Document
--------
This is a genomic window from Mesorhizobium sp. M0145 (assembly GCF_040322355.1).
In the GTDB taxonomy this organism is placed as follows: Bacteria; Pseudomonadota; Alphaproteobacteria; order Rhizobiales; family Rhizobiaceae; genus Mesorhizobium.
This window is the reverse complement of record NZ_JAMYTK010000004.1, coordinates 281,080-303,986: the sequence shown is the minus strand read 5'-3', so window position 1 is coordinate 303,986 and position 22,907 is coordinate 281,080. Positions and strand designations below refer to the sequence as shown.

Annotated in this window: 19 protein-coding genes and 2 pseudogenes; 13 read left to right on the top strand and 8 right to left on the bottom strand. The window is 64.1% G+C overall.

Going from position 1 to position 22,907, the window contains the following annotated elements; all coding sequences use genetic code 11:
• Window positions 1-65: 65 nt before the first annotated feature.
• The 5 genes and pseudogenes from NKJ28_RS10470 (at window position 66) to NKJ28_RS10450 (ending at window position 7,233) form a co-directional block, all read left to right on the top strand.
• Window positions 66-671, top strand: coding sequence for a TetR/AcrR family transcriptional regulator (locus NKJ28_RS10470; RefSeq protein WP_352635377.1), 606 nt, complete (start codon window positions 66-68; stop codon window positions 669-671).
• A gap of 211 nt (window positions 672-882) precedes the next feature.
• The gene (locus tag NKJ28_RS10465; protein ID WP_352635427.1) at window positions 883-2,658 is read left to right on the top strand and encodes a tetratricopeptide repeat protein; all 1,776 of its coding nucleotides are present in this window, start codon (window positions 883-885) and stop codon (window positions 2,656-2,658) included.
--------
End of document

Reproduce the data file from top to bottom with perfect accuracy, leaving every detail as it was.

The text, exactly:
This is a genomic window from Mesorhizobium sp. M0145 (assembly GCF_040322355.1).
In the GTDB taxonomy this organism is placed as follows: Bacteria; Pseudomonadota; Alphaproteobacteria; order Rhizobiales; family Rhizobiaceae; genus Mesorhizobium.
This window is the reverse complement of record NZ_JAMYTK010000004.1, coordinates 281,080-303,986: the sequence shown is the minus strand read 5'-3', so window position 1 is coordinate 303,986 and position 22,907 is coordinate 281,080. Positions and strand designations below refer to the sequence as shown.

Annotated in this window: 19 protein-coding genes and 2 pseudogenes; 13 read left to right on the top strand and 8 right to left on the bottom strand. The window is 64.1% G+C overall.

Going from position 1 to position 22,907, the window contains the following annotated elements; all coding sequences use genetic code 11:
• Window positions 1-65: 65 nt before the first annotated feature.
• The 5 genes and pseudogenes from NKJ28_RS10470 (at window position 66) to NKJ28_RS10450 (ending at window position 7,233) form a co-directional block, all read left to right on the top strand.
• Window positions 66-671, top strand: coding sequence for a TetR/AcrR family transcriptional regulator (locus NKJ28_RS10470; RefSeq protein WP_352635377.1), 606 nt, complete (start codon window positions 66-68; stop codon window positions 669-671).
• A gap of 211 nt (window positions 672-882) precedes the next feature.
• The gene (locus tag NKJ28_RS10465; protein ID WP_352635427.1) at window positions 883-2,658 is read left to right on the top strand and encodes a tetratricopeptide repeat protein; all 1,776 of its coding nucleotides are present in this window, start codon (window positions 883-885) and stop codon (window positions 2,656-2,658) included.